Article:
Childbirth in the time of COVID: MUSC Health team strives for as normal an experience as possible 

August 18, 2020
A smiling woman in a pastel floral sundress holds a tiny baby on a front porch
Ellen Burnette holds Noah at home. Photo provided

There’s no shortage of things to worry about when you’re pregnant. Add in a global pandemic caused by a disease that doctors are still learning how to treat, and it’s natural for a pregnant woman’s anxiety levels to go through the roof.   

One Charleston woman  is on the other side now, home with her month-old baby boy, and she encourages other pregnant women to take COVID-19 seriously  but not let it deter them from getting health care for themselves and their babies.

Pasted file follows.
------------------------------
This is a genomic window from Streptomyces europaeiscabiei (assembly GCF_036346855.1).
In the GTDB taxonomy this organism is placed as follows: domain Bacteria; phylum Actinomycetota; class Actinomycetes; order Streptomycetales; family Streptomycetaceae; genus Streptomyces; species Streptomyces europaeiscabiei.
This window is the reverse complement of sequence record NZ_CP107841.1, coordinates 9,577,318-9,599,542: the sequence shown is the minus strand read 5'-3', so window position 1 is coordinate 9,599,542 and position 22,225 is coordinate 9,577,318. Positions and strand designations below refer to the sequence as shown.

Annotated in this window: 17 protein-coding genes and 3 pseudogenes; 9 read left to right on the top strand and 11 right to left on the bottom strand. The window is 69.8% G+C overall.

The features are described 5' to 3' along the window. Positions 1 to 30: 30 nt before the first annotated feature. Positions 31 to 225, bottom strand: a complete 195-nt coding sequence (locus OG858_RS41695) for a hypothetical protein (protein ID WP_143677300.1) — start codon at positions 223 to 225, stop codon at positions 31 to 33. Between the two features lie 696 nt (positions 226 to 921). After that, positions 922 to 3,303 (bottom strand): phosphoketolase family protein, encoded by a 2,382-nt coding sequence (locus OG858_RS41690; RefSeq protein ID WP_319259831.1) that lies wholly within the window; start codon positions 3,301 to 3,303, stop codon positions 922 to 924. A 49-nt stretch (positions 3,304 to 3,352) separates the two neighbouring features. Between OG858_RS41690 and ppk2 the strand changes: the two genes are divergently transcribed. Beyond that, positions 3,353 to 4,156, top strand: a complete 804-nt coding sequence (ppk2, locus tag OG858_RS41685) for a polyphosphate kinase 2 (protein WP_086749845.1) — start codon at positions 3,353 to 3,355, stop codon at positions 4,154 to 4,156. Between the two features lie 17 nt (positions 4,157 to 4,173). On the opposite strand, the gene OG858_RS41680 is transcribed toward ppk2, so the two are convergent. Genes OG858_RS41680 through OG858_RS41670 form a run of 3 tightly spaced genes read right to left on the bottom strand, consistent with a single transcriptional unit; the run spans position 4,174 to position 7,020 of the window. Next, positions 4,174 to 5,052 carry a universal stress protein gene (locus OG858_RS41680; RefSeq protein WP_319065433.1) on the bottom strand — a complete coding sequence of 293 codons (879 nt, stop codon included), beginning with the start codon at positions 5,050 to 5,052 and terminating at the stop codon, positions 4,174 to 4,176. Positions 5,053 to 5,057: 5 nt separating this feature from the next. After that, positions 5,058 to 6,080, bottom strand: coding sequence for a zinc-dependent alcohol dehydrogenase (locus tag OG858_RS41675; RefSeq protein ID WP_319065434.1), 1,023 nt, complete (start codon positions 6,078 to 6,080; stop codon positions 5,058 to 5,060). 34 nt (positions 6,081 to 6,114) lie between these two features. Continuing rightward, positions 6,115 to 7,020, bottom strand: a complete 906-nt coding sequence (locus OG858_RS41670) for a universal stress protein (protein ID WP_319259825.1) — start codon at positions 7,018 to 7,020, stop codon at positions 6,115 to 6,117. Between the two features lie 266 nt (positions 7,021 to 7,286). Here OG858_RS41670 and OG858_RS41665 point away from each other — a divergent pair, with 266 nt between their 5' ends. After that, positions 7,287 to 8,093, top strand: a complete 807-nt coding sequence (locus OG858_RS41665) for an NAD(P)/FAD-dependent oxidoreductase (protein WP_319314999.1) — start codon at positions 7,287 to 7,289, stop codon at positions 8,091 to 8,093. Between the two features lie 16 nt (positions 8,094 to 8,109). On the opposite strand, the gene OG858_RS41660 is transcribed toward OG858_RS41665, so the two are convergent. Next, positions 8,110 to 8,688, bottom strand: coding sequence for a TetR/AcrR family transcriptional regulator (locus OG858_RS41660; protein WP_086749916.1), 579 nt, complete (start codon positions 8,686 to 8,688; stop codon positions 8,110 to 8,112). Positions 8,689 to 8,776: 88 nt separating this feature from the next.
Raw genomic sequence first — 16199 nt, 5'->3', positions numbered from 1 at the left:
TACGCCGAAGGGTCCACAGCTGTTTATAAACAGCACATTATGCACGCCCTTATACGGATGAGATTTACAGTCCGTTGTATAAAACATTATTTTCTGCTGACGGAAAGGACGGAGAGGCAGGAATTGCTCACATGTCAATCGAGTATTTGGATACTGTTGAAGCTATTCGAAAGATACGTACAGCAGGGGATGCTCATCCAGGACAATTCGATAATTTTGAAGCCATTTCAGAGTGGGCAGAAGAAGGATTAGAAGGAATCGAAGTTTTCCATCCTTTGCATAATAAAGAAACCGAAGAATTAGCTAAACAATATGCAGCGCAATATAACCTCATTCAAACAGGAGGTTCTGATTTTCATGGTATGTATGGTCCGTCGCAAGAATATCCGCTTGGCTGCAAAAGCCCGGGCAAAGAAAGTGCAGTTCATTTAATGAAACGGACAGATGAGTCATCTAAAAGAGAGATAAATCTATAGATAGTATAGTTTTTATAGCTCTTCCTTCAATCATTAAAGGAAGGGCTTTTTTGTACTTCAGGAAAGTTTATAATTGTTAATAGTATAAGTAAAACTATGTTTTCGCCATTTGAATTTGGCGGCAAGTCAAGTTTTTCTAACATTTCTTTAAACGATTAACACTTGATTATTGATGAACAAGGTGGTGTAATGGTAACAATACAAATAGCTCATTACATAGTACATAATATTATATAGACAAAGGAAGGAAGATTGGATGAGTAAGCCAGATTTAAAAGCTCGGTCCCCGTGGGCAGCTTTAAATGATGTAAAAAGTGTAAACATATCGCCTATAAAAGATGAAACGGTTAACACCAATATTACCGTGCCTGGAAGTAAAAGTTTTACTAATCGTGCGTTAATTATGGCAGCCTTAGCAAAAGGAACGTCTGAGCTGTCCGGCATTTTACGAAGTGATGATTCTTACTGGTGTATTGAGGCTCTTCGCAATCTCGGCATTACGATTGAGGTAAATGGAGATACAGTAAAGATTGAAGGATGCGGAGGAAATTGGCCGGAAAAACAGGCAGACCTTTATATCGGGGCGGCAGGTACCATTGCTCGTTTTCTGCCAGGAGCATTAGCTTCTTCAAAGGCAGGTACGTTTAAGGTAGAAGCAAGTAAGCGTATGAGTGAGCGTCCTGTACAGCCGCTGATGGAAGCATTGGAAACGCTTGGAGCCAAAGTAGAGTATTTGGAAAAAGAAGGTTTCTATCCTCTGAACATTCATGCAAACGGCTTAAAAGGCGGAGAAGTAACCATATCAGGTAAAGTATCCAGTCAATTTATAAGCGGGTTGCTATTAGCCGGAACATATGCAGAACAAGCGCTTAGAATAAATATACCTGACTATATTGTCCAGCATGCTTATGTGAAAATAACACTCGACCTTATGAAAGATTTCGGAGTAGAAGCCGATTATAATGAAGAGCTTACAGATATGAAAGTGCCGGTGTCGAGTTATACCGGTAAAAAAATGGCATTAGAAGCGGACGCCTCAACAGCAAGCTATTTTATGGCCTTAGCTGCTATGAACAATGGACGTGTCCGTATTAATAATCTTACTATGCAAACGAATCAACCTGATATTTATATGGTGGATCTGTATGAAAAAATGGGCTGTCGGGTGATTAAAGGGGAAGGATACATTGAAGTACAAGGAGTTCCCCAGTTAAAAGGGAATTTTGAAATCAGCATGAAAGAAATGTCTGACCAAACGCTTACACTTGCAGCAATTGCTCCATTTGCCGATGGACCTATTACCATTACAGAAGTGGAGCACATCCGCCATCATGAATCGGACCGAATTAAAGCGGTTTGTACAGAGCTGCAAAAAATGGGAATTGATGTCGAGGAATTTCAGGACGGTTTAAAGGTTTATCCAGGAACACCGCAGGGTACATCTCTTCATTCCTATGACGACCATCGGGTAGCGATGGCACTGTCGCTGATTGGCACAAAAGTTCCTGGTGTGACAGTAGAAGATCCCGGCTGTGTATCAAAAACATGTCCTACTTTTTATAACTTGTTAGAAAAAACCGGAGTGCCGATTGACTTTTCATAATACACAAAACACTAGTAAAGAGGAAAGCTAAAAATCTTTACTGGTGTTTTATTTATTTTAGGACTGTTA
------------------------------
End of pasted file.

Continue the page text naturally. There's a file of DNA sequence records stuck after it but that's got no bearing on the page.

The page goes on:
“I had a lot of anxiety during pregnancy about all of this,” said Ellen Burnette. “Once I spent an entire week at the hospital with the baby, I  felt a lot more comfortable with the process of delivering at a hospital.” 

"Once I spent an entire week at the hospital with the baby, I  felt  a lot more comfortable with the process of delivering at a hospital.” 

Ellen Burnette

Burnette stayed after she was discharged so she could be with her son, Noah, in the neonatal intensive care unit at MUSC Shawn Jenkins Children’s Hospital and Pearl Tourville Women’s Pavilion. He arrived a few weeks early and managed to pick a peak COVID time to make his appearance – on the day he was born, MUSC Health Charleston was caring for 108 COVID patients. Nonetheless, Ellen, husband Aaron and little Noah went home safely.